As I said, as the degree course progressed my impression has been verified that it offers a huge diversity of subjects and combinations thereof. I observed socio-cultural class wars at the football pitch, studied youth subcultures and their socio-historical genesis and, as part of a seminar, me and my fellow students prepared a tour of the Phönix Lake for private visitors (to name but a few examples).

Which aspect of your degree programme do you enjoy most?

I very much enjoy working with my fellow students, especially in the departmental student committee, together with other students. As far as my favourite field of study is concerned, it has turned out to be sociology, because it’s so deeply connected with my favourite subject, namely different youth subcultures since 1945. Here, you can explain a lot with your own ideas, in connection with classic thinkers like Pierre Bourdieu.

What has been your biggest challenge to date?

As far as subject and discipline is concerned, I have felt I’m in the right place from the get-go. Getting to terms with the scientific approach, as opposed to the usual “school-like” text work, is the supreme discipline and it has led to several setbacks, before I managed to gain sustainable results. Like they say: “Practice makes perfect.”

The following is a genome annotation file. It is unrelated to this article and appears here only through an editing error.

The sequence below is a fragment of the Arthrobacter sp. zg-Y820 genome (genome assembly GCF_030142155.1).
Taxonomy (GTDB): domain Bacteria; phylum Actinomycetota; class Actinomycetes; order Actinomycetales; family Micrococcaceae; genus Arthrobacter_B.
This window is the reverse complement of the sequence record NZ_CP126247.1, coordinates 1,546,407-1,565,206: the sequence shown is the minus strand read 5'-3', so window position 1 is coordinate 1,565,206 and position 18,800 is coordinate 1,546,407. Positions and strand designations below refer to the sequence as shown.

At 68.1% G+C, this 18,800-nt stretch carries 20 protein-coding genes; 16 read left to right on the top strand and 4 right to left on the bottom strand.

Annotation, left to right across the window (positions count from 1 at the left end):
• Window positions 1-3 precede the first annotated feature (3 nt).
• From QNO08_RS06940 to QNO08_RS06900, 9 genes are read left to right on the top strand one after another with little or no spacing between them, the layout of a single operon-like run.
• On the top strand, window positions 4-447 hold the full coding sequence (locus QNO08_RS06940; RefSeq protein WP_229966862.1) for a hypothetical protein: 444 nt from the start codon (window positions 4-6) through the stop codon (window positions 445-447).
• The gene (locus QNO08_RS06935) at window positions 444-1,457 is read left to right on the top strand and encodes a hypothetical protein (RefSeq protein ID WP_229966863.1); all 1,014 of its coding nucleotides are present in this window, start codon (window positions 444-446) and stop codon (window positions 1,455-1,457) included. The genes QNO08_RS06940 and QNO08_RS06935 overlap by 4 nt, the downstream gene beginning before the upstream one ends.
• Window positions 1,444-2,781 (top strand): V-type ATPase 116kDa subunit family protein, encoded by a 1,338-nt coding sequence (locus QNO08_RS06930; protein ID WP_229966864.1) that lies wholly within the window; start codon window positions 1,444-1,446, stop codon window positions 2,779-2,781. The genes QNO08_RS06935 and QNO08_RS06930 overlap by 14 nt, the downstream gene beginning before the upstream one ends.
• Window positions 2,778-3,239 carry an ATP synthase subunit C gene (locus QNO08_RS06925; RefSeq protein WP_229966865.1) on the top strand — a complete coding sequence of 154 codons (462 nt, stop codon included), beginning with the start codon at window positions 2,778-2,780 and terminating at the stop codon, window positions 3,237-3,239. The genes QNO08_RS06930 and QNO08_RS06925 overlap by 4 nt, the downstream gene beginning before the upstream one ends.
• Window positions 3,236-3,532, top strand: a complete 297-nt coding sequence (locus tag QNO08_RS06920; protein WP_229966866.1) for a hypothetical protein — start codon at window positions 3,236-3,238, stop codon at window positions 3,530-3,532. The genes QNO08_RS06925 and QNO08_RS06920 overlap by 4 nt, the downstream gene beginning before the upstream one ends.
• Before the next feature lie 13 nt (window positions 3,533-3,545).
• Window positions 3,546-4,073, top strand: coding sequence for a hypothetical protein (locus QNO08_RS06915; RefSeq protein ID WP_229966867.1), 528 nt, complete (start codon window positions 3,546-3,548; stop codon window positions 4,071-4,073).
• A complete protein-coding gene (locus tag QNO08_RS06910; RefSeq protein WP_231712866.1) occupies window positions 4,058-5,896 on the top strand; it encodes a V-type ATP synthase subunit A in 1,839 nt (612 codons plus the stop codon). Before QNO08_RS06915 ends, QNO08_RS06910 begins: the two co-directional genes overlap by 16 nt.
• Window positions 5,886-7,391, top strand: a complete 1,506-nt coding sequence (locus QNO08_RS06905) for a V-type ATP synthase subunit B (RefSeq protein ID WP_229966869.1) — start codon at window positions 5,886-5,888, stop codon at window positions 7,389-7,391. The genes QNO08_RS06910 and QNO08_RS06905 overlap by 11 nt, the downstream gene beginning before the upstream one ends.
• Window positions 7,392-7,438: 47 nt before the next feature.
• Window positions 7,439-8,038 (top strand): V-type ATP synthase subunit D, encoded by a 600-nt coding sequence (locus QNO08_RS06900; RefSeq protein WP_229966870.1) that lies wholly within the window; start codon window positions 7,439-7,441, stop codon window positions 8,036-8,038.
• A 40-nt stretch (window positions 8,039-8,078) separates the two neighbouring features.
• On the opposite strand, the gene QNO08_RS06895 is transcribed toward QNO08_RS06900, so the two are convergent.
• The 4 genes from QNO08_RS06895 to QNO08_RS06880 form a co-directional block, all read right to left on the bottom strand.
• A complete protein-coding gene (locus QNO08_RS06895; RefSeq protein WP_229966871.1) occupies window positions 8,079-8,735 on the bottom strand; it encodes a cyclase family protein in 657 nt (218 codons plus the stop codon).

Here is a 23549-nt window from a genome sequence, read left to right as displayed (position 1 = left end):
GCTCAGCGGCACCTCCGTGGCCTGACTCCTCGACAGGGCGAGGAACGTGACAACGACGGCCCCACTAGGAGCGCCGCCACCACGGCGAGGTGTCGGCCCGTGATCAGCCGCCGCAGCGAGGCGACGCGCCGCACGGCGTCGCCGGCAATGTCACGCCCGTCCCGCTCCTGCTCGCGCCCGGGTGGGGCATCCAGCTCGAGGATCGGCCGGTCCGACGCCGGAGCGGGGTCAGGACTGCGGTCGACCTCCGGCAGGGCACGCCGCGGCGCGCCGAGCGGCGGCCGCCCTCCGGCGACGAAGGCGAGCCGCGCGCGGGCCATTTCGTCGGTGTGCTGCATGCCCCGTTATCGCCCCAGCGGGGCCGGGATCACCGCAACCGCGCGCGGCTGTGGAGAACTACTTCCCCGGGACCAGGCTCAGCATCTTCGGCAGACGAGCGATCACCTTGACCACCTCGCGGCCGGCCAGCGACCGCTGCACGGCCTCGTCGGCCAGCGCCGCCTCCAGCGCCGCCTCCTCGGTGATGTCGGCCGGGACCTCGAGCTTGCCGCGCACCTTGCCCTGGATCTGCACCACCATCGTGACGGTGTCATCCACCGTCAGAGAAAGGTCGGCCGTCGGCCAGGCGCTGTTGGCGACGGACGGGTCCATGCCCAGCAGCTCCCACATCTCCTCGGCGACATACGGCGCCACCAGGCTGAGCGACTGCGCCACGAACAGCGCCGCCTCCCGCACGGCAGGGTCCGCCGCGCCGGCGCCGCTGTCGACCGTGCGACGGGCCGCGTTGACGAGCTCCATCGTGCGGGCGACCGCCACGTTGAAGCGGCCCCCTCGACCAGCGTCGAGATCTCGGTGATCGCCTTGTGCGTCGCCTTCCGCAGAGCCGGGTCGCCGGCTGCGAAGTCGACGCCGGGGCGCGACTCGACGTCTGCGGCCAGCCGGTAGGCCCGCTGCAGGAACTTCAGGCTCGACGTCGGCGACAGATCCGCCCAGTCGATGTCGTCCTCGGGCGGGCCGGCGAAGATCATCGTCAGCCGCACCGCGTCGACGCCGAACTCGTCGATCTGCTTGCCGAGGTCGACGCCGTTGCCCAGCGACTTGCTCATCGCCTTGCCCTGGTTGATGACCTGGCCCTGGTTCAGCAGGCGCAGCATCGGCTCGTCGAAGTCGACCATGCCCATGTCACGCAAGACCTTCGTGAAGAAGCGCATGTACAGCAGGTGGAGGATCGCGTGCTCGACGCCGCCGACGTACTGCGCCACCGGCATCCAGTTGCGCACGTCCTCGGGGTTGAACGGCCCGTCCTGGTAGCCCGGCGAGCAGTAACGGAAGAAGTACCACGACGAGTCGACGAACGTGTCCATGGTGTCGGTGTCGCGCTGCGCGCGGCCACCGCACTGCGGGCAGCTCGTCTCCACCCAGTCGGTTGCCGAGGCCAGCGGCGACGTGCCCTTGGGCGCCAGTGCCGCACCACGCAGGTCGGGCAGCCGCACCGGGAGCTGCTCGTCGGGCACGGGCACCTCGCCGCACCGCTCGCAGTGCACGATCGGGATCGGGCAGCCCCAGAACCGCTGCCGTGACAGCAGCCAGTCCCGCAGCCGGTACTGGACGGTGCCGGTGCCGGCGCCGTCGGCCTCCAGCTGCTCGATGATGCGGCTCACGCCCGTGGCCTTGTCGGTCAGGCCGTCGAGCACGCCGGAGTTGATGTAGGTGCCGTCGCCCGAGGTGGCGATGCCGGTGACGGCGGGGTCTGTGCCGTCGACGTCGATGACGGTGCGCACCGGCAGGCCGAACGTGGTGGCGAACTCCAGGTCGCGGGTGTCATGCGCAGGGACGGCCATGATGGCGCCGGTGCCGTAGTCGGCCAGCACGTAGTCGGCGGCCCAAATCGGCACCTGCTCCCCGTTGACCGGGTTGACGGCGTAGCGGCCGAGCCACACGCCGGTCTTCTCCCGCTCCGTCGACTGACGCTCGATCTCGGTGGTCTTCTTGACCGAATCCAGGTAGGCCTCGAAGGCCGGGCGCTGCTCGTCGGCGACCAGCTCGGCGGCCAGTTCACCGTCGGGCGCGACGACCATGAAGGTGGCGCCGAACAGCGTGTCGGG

What would you like to become after completing your degree?

My degree course prepares me for a career in the educational sector, or to be exact: with the Master of Education degree, I can start working in a school. After graduating with a teaching degree, I could imagine working in adult education, either in the private or the public sector.

Which advice would you like to give to students who consider enrolling in this degree programme?

The same advice I give every student, really: take part in our introductory courses, get involved, check out the things you’re interested in. If it’s politics, economy and society, there’s a lot for you to discover here, and you can see that for yourselves. Don’t let the initial impression that you’re being patronised discourage you. Two semesters later, you’ll recognise the purpose behind it. If you have any questions or doubts, you can always ask a fellow student in the tutor programme for help or go to the departmental student committee, which is something I did not do when I first started (laughs). It can only help.